Joseph is lord over all Egypt when drought and famine strike other surrounding lands at first, forcing Joseph’s brothers to travel to Egypt in order to buy grain. The guy they have to see to make the deal is Joseph. Joseph recognizes them but they do not recognize him. Joseph keeps it that way and manipulates his brothers through several encounters as the story goes on but while generously providing for them throughout. Eventually he reveals who he is; they reconcile and Joseph sends for his father and the entire family to rescue them from famine by bringing the whole lot of them to Egypt. Jacob is reunited with the beloved son whom he has mourned for more than a decade and then he dies years later surrounded by his twelve sons, blessing them and poetically predicting in Chapter 49 their individual futures and fate as the twelve tribes of Israel.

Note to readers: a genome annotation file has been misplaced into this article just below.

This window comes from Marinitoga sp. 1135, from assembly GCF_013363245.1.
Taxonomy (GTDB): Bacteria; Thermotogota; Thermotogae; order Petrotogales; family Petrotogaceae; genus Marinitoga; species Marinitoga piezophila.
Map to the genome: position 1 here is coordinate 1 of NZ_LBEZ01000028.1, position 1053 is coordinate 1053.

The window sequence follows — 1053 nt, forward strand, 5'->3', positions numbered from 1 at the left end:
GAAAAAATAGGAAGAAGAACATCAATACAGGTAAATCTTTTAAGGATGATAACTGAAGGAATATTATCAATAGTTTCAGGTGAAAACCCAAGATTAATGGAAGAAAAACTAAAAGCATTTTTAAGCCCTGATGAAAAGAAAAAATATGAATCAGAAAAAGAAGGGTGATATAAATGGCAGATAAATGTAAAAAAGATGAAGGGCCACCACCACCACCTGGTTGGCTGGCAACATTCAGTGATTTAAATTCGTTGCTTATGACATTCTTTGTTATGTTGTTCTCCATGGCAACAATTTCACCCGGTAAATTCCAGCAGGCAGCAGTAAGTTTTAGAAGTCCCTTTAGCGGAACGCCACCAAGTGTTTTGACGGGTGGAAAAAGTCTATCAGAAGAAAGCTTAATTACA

The death bed scene could have been the final episode, but as C. Davis Hankins of Georgia writes: “The guilt and fear of resentment that surfaces in the brothers after Jacob’s death shows that a deep uncertainty has marked all their interactions.” They don’t really know where they stand with Joseph, especially now that Dad is gone, and they’re afraid.
We’ve taken a lot of trouble and not a little time this morning to fill in the blanks of this story so we would have the basic facts and understand better the motivations of the characters when we encounter them in this final chapter of the Book of Genesis. In our own stories, in our own relationships, especially the strained ones where communication is limited or sadly or angrily cut off altogether, we are left with blanks to fill. Why didn’t he at least call at Christmas? Why did she not invite us? We never heard from him when Mom died. Where was she when the kids had their birthdays? I could see that he called, but he didn’t leave a message. She stopped answering my texts. So we try to fill in the blanks of the missing pieces of the story ourselves, but too often with the wrong answers, with judgmental assumptions: oh, she never really cared about us; or he’s let that new job take over his life; or, well, you know her, she always thought she was too good for us. But we don’t really know…but somehow we feel compelled to fill in the unknown blank with something, to name a reason for what we don’t know or can’t understand.